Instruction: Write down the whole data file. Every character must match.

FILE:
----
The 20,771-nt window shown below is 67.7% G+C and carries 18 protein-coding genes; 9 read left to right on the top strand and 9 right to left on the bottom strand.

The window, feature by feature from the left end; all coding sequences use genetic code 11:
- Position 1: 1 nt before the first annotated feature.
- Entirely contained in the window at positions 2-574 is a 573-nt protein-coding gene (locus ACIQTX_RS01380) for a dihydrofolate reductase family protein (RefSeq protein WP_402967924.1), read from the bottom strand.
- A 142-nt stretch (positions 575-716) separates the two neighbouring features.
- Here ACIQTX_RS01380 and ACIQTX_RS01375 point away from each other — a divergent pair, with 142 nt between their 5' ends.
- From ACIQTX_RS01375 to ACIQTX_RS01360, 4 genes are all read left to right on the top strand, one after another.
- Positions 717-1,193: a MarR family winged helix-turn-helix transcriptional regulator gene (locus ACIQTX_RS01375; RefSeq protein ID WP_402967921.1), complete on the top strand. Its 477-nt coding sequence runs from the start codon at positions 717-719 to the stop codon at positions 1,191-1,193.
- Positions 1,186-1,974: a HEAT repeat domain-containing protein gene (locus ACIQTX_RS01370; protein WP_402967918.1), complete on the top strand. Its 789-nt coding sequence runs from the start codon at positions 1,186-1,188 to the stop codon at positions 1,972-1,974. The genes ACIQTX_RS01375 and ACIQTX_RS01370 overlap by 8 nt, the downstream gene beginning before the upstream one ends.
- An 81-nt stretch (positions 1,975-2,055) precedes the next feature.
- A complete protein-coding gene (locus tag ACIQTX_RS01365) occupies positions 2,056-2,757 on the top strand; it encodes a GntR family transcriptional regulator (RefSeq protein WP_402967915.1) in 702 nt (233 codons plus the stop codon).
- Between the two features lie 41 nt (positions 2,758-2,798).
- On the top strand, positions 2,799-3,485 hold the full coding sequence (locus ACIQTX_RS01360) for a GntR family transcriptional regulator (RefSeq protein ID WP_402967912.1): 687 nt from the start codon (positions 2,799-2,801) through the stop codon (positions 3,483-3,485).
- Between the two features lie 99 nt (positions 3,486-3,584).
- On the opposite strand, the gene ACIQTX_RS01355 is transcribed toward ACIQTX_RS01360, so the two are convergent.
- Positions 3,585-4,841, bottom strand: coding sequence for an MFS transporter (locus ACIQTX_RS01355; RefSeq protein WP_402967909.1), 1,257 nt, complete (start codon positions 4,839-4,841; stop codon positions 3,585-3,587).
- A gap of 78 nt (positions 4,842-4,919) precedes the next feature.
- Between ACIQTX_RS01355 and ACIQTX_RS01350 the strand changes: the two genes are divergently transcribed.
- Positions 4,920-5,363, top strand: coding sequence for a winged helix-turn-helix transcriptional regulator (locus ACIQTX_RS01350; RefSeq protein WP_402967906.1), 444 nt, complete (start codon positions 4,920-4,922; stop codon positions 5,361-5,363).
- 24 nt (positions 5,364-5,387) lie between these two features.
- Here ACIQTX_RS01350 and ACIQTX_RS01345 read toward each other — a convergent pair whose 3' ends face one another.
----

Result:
The 20,771-nt window shown below is 67.7% G+C and carries 18 protein-coding genes; 9 read left to right on the top strand and 9 right to left on the bottom strand.

The window, feature by feature from the left end; all coding sequences use genetic code 11:
- Position 1: 1 nt before the first annotated feature.
- Entirely contained in the window at positions 2-574 is a 573-nt protein-coding gene (locus ACIQTX_RS01380) for a dihydrofolate reductase family protein (RefSeq protein WP_402967924.1), read from the bottom strand.
- A 142-nt stretch (positions 575-716) separates the two neighbouring features.
- Here ACIQTX_RS01380 and ACIQTX_RS01375 point away from each other — a divergent pair, with 142 nt between their 5' ends.
- From ACIQTX_RS01375 to ACIQTX_RS01360, 4 genes are all read left to right on the top strand, one after another.
- Positions 717-1,193: a MarR family winged helix-turn-helix transcriptional regulator gene (locus ACIQTX_RS01375; RefSeq protein ID WP_402967921.1), complete on the top strand. Its 477-nt coding sequence runs from the start codon at positions 717-719 to the stop codon at positions 1,191-1,193.
- Positions 1,186-1,974: a HEAT repeat domain-containing protein gene (locus ACIQTX_RS01370; protein WP_402967918.1), complete on the top strand. Its 789-nt coding sequence runs from the start codon at positions 1,186-1,188 to the stop codon at positions 1,972-1,974. The genes ACIQTX_RS01375 and ACIQTX_RS01370 overlap by 8 nt, the downstream gene beginning before the upstream one ends.
- An 81-nt stretch (positions 1,975-2,055) precedes the next feature.
- A complete protein-coding gene (locus tag ACIQTX_RS01365) occupies positions 2,056-2,757 on the top strand; it encodes a GntR family transcriptional regulator (RefSeq protein WP_402967915.1) in 702 nt (233 codons plus the stop codon).
- Between the two features lie 41 nt (positions 2,758-2,798).
- On the top strand, positions 2,799-3,485 hold the full coding sequence (locus ACIQTX_RS01360) for a GntR family transcriptional regulator (RefSeq protein ID WP_402967912.1): 687 nt from the start codon (positions 2,799-2,801) through the stop codon (positions 3,483-3,485).
- Between the two features lie 99 nt (positions 3,486-3,584).
- On the opposite strand, the gene ACIQTX_RS01355 is transcribed toward ACIQTX_RS01360, so the two are convergent.
- Positions 3,585-4,841, bottom strand: coding sequence for an MFS transporter (locus ACIQTX_RS01355; RefSeq protein WP_402967909.1), 1,257 nt, complete (start codon positions 4,839-4,841; stop codon positions 3,585-3,587).
- A gap of 78 nt (positions 4,842-4,919) precedes the next feature.
- Between ACIQTX_RS01355 and ACIQTX_RS01350 the strand changes: the two genes are divergently transcribed.
- Positions 4,920-5,363, top strand: coding sequence for a winged helix-turn-helix transcriptional regulator (locus ACIQTX_RS01350; RefSeq protein WP_402967906.1), 444 nt, complete (start codon positions 4,920-4,922; stop codon positions 5,361-5,363).
- 24 nt (positions 5,364-5,387) lie between these two features.
- Here ACIQTX_RS01350 and ACIQTX_RS01345 read toward each other — a convergent pair whose 3' ends face one another.